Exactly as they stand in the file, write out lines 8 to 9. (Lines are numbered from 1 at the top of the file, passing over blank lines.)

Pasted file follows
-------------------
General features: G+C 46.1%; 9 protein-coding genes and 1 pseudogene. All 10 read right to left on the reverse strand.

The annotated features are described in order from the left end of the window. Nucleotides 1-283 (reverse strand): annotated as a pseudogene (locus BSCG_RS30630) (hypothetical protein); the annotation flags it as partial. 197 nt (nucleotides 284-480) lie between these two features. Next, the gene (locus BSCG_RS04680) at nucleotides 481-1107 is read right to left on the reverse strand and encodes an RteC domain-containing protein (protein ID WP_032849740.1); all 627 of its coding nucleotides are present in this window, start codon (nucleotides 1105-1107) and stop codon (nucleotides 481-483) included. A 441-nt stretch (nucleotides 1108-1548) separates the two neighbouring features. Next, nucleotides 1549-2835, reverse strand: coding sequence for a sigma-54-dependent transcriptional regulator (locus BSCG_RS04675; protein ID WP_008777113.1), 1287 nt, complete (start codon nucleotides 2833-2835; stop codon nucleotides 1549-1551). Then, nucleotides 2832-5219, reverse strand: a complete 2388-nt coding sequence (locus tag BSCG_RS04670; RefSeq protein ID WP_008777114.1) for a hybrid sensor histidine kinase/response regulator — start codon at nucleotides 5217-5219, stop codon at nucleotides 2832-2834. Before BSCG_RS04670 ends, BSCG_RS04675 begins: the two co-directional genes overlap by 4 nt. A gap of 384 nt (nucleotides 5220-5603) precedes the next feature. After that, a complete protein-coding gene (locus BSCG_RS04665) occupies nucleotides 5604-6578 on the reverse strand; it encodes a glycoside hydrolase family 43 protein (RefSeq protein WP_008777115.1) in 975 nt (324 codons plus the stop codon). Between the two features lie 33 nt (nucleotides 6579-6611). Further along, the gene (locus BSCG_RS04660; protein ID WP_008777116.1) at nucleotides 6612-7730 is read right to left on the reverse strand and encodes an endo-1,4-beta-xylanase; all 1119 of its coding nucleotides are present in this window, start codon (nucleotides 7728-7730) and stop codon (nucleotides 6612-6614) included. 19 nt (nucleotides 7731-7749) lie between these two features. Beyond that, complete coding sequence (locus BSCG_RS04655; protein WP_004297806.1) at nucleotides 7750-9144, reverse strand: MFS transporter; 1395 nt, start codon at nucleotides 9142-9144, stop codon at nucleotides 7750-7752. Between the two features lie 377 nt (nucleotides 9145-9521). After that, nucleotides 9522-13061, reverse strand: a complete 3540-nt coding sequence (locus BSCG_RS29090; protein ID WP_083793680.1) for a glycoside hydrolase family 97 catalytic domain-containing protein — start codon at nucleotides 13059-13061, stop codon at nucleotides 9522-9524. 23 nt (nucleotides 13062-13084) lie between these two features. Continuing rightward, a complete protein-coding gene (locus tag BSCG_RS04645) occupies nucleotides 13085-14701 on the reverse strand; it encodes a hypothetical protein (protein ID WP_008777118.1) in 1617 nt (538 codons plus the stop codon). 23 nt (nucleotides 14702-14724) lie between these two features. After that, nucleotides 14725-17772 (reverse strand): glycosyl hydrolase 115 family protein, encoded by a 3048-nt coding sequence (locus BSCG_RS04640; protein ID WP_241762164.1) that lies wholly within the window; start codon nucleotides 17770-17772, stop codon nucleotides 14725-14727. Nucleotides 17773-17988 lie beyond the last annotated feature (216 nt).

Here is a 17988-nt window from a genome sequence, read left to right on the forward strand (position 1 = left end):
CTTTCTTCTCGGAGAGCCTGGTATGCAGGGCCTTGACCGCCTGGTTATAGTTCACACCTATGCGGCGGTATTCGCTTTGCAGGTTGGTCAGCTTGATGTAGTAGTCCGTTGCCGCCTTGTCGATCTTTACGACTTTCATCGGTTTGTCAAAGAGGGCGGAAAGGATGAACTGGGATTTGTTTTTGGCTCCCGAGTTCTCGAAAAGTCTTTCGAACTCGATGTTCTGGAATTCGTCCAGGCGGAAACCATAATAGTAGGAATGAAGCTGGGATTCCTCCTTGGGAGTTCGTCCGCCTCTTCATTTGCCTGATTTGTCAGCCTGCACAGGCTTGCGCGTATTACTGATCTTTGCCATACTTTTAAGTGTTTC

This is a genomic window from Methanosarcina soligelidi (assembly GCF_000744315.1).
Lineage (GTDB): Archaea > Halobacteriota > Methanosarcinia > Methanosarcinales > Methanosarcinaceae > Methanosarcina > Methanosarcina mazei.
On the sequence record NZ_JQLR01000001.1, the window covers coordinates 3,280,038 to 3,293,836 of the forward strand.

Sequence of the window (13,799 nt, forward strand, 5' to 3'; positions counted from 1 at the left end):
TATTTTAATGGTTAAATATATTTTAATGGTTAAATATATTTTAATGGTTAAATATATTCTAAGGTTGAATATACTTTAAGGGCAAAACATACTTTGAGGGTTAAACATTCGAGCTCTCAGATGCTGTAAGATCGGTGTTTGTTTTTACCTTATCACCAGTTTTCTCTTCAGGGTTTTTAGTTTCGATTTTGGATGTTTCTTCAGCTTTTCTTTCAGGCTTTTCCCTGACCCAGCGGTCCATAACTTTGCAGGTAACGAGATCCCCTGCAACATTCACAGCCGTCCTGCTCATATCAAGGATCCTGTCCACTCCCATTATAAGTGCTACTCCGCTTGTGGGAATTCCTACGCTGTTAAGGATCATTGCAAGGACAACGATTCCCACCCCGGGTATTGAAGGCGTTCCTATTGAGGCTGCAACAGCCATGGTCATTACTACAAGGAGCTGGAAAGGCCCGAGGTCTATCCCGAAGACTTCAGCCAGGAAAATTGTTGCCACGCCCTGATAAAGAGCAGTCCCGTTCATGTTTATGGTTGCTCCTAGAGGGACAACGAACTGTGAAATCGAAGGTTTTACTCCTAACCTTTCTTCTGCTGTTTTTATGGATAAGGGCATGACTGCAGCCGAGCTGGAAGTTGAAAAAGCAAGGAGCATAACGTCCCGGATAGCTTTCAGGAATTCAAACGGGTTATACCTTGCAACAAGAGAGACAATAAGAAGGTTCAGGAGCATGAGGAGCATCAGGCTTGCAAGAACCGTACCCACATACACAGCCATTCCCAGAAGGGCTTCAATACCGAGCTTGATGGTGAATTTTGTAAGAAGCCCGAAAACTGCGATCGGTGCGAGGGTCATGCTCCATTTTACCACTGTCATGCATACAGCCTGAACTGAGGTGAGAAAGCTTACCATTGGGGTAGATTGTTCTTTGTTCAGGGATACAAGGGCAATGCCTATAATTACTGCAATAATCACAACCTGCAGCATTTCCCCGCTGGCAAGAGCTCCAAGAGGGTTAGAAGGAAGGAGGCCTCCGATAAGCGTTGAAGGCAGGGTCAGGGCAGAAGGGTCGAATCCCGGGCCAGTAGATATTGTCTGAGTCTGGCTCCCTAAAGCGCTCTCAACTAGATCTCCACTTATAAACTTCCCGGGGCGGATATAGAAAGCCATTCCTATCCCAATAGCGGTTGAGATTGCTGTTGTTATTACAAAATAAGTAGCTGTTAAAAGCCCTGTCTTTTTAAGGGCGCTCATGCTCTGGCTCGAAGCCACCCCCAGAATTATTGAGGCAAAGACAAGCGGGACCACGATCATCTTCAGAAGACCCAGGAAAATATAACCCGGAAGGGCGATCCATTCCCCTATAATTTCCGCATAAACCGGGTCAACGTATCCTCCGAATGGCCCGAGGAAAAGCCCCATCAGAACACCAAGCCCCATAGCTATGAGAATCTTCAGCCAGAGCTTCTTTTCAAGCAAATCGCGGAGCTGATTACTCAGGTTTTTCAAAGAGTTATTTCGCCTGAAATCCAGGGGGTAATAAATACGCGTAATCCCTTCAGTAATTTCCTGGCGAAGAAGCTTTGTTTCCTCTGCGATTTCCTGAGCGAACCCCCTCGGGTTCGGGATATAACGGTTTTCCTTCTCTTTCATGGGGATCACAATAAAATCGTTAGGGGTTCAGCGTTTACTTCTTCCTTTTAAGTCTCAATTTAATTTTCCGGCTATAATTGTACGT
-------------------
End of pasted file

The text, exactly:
Sequence of the window (13,799 nt, forward strand, 5' to 3'; positions counted from 1 at the left end):
TATTTTAATGGTTAAATATATTTTAATGGTTAAATATATTTTAATGGTTAAATATATTCTAAGGTTGAATATACTTTAAGGGCAAAACATACTTTGAGGGTTAAACATTCGAGCTCTCAGATGCTGTAAGATCGGTGTTTGTTTTTACCTTATCACCAGTTTTCTCTTCAGGGTTTTTAGTTTCGATTTTGGATGTTTCTTCAGCTTTTCTTTCAGGCTTTTCCCTGACCCAGCGGTCCATAACTTTGCAGGTAACGAGATCCCCTGCAACATTCACAGCCGTCCTGCTCATATCAAGGATCCTGTCCACTCCCATTATAAGTGCTACTCCGCTTGTGGGAATTCCTACGCTGTTAAGGATCATTGCAAGGACAACGATTCCCACCCCGGGTATTGAAGGCGTTCCTATTGAGGCTGCAACAGCCATGGTCATTACTACAAGGAGCTGGAAAGGCCCGAGGTCTATCCCGAAGACTTCAGCCAGGAAAATTGTTGCCACGCCCTGATAAAGAGCAGTCCCGTTCATGTTTATGGTTGCTCCTAGAGGGACAACGAACTGTGAAATCGAAGGTTTTACTCCTAACCTTTCTTCTGCTGTTTTTATGGATAAGGGCATGACTGCAGCCGAGCTGGAAGTTGAAAAAGCAAGGAGCATAACGTCCCGGATAGCTTTCAGGAATTCAAACGGGTTATACCTTGCAACAAGAGAGACAATAAGAAGGTTCAGGAGCATGAGGAGCATCAGGCTTGCAAGAACCGTACCCACATACACAGCCATTCCCAGAAGGGCTTCAATACCGAGCTTGATGGTGAATTTTGTAAGAAGCCCGAAAACTGCGATCGGTGCGAGGGTCATGCTCCATTTTACCACTGTCATGCATACAGCCTGAACTGAGGTGAGAAAGCTTACCATTGGGGTAGATTGTTCTTTGTTCAGGGATACAAGGGCAATGCCTATAATTACTGCAATAATCACAACCTGCAGCATTTCCCCGCTGGCAAGAGCTCCAAGAGGGTTAGAAGGAAGGAGGCCTCCGATAAGCGTTGAAGGCAGGGTCAGGGCAGAAGGGTCGAATCCCGGGCCAGTAGATATTGTCTGAGTCTGGCTCCCTAAAGCGCTCTCAACTAGATCTCCACTTATAAACTTCCCGGGGCGGATATAGAAAGCCATTCCTATCCCAATAGCGGTTGAGATTGCTGTTGTTATTACAAAATAAGTAGCTGTTAAAAGCCCTGTCTTTTTAAGGGCGCTCATGCTCTGGCTCGAAGCCACCCCCAGAATTATTGAGGCAAAGACAAGCGGGACCACGATCATCTTCAGAAGACCCAGGAAAATATAACCCGGAAGGGCGATCCATTCCCCTATAATTTCCGCATAAACCGGGTCAACGTATCCTCCGAATGGCCCGAGGAAAAGCCCCATCAGAACACCAAGCCCCATAGCTATGAGAATCTTCAGCCAGAGCTTCTTTTCAAGCAAATCGCGGAGCTGATTACTCAGGTTTTTCAAAGAGTTATTTCGCCTGAAATCCAGGGGGTAATAAATACGCGTAATCCCTTCAGTAATTTCCTGGCGAAGAAGCTTTGTTTCCTCTGCGATTTCCTGAGCGAACCCCCTCGGGTTCGGGATATAACGGTTTTCCTTCTCTTTCATGGGGATCACAATAAAATCGTTAGGGGTTCAGCGTTTACTTCTTCCTTTTAAGTCTCAATTTAATTTTCCGGCTATAATTGTACGT